Mar 23, 2014, 12:32 PM EST
In what could be the biggest of several potential changes, NASCAR officials are reportedly contemplating a reduction in Sprint Cup racing engine horsepower in 2015.
According to a report by FoxSports.com, NASCAR vice president of competition and racing development Robin Pemberton said the sanctioning body is looking at ways to prolong the overall life and durability of Sprint Cup motors.
While that would be seen as a performance issue change, it could also be considered an economic change, with teams not having to spend as much as they do yearly on developing and building motors.
“It’s as much getting more use out of engines as it is (reducing) horsepower,” Pemberton said. “They kind of feed off of each other. There’s no guarantee horsepower may or may not do anything for the quality of racing, but it will allow us to do other things.”
According to the Fox report, NASCAR officials have had a series of four meetings each with Chevrolet, Toyota and Ford representatives to develop guidelines on how to reduce horsepower.
Whether that means smaller engines, more fuel efficiency (which is also likely one of the key goals of the potential changes), or perhaps even some type of restrictor plate usage remains to be seen.
The goal, according to sources FoxSports.com spoke with, is to reduce power by as much as 100 horsepower, or roughly as much as 15 percent
That would drop the power level that current Sprint Cup motors pump out from 850 to 900 hp to somewhere in the range of 750 to 800 hp, which is what motors were producing back around 2007 and 2008.
“It’s not fully appreciated the fact that we’ve had the same engine for basically 25 or 30 years and it’s at 850 or 860 horsepower, where it used to be 500,” Pemberton said. “And we are at the same race tracks where we used to run 160 (miles per hour) we’re now qualifying at 190 and running 213 going into the corners. There’s been a lot of engineering and gains made across the board.”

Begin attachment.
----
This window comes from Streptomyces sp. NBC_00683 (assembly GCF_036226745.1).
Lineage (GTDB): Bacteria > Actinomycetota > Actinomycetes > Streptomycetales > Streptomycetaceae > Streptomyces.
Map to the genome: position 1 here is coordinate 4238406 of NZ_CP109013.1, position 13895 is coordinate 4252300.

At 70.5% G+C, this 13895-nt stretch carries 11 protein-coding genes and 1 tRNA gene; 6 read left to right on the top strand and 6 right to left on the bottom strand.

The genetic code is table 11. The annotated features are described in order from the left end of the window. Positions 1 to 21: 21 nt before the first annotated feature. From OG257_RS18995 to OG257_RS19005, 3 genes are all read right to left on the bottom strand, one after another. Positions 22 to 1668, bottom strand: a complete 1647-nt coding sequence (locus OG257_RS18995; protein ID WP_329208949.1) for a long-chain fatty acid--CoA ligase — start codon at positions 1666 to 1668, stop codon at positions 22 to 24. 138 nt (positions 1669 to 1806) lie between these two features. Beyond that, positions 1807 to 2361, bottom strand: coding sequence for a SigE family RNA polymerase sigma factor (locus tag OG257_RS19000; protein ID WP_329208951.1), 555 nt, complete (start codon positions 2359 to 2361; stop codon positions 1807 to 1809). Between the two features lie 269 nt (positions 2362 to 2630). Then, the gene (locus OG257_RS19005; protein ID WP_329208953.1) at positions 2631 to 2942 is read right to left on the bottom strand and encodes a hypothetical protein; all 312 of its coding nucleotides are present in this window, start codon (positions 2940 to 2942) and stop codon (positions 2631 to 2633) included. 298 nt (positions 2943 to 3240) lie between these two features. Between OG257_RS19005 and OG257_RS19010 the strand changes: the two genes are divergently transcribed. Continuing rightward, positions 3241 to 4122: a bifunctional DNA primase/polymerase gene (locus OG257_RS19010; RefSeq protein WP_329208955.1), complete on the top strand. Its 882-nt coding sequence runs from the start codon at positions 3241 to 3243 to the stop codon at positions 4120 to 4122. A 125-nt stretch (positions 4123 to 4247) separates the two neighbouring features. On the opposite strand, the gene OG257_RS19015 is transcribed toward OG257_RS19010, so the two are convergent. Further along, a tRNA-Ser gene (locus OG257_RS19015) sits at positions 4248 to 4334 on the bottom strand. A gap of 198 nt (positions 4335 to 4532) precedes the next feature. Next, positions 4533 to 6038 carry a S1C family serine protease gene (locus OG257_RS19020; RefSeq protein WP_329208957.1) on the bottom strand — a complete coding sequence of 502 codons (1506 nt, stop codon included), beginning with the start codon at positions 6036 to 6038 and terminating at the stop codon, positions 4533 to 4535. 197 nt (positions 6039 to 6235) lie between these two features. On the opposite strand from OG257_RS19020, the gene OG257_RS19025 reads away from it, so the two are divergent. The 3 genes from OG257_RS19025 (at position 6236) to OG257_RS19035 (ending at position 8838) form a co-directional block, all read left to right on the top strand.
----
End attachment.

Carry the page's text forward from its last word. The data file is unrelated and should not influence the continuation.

Scaling back power is not necessarily seen as a safety issue, but more as a means to further control costs that continue to spiral upward each season.
“It’s some about economics, and there are some who think that if you knocked a little bit of horsepower out, it could put you in a position to make the racing better,” Pemberton said. “But there’s a lot of things that go into it. There’s the mechanical grip and the tire grip and the aerodynamic grip and engine horsepower.
“Every one thing you change, you have to adjust everything around it to make it right. There’s some sort of balance in there. So, if you do a horsepower change, there’s a better than not chance that you will have to adjust aerodynamics, and that may give you the ability to adjust tires. So it’s a three-legged stool. You just have to work on them all.”
Initial response from the series’ three manufacturers has been positive, according to the Fox report.
“If it truly does potentially help the racing and then help durability on the back end, I think it’s not a bad thing to do,” said Pat Suhy, NASCAR Group Manager for Chevrolet Racing. “It’s probably going to be a fairly extensive change, a bigger change than first imagined. … I’m in favor of change when it can make things better, so I’m hopeful that it can actually make things better.”
Added David Wilson, president/GM of Toyota Racing Development, “From our perspective, the healthy thing about this is that NASCAR is working not only with the manufacturers, but all of the engine builders. And we have had a dialog with NASCAR for some time. Just the process itself is absolutely correct. It’s refreshing. We feel as stakeholders in the sport, we have a voice.”
Ford Racing director Jamie Allison agreed.
“We are actively involved with NASCAR on strategic competition and business considerations and support NASCAR’s efforts to work with the manufacturers to continually evolve the sport,” Allison told Fox.
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